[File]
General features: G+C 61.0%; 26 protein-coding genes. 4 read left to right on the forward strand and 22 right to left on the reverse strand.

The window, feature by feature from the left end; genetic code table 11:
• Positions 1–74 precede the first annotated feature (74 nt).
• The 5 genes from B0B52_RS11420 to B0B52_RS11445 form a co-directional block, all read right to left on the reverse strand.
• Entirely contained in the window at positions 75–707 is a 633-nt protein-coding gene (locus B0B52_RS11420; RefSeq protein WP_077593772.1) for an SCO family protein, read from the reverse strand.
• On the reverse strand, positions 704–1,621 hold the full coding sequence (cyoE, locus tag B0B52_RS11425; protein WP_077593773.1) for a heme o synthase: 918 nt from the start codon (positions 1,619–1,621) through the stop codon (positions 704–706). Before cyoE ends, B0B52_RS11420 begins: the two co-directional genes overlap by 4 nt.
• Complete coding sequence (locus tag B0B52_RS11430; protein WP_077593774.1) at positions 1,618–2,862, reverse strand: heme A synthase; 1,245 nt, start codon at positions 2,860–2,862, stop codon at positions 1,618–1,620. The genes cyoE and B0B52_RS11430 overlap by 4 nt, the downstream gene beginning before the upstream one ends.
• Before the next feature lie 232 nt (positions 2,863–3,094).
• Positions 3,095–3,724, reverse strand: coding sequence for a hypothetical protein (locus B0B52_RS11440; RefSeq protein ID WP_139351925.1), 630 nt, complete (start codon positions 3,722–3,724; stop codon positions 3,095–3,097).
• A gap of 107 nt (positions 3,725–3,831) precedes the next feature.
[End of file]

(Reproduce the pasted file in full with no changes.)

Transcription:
General features: G+C 61.0%; 26 protein-coding genes. 4 read left to right on the forward strand and 22 right to left on the reverse strand.

The window, feature by feature from the left end; genetic code table 11:
• Positions 1–74 precede the first annotated feature (74 nt).
• The 5 genes from B0B52_RS11420 to B0B52_RS11445 form a co-directional block, all read right to left on the reverse strand.
• Entirely contained in the window at positions 75–707 is a 633-nt protein-coding gene (locus B0B52_RS11420; RefSeq protein WP_077593772.1) for an SCO family protein, read from the reverse strand.
• On the reverse strand, positions 704–1,621 hold the full coding sequence (cyoE, locus tag B0B52_RS11425; protein WP_077593773.1) for a heme o synthase: 918 nt from the start codon (positions 1,619–1,621) through the stop codon (positions 704–706). Before cyoE ends, B0B52_RS11420 begins: the two co-directional genes overlap by 4 nt.
• Complete coding sequence (locus tag B0B52_RS11430; protein WP_077593774.1) at positions 1,618–2,862, reverse strand: heme A synthase; 1,245 nt, start codon at positions 2,860–2,862, stop codon at positions 1,618–1,620. The genes cyoE and B0B52_RS11430 overlap by 4 nt, the downstream gene beginning before the upstream one ends.
• Before the next feature lie 232 nt (positions 2,863–3,094).
• Positions 3,095–3,724, reverse strand: coding sequence for a hypothetical protein (locus B0B52_RS11440; RefSeq protein ID WP_139351925.1), 630 nt, complete (start codon positions 3,722–3,724; stop codon positions 3,095–3,097).
• A gap of 107 nt (positions 3,725–3,831) precedes the next feature.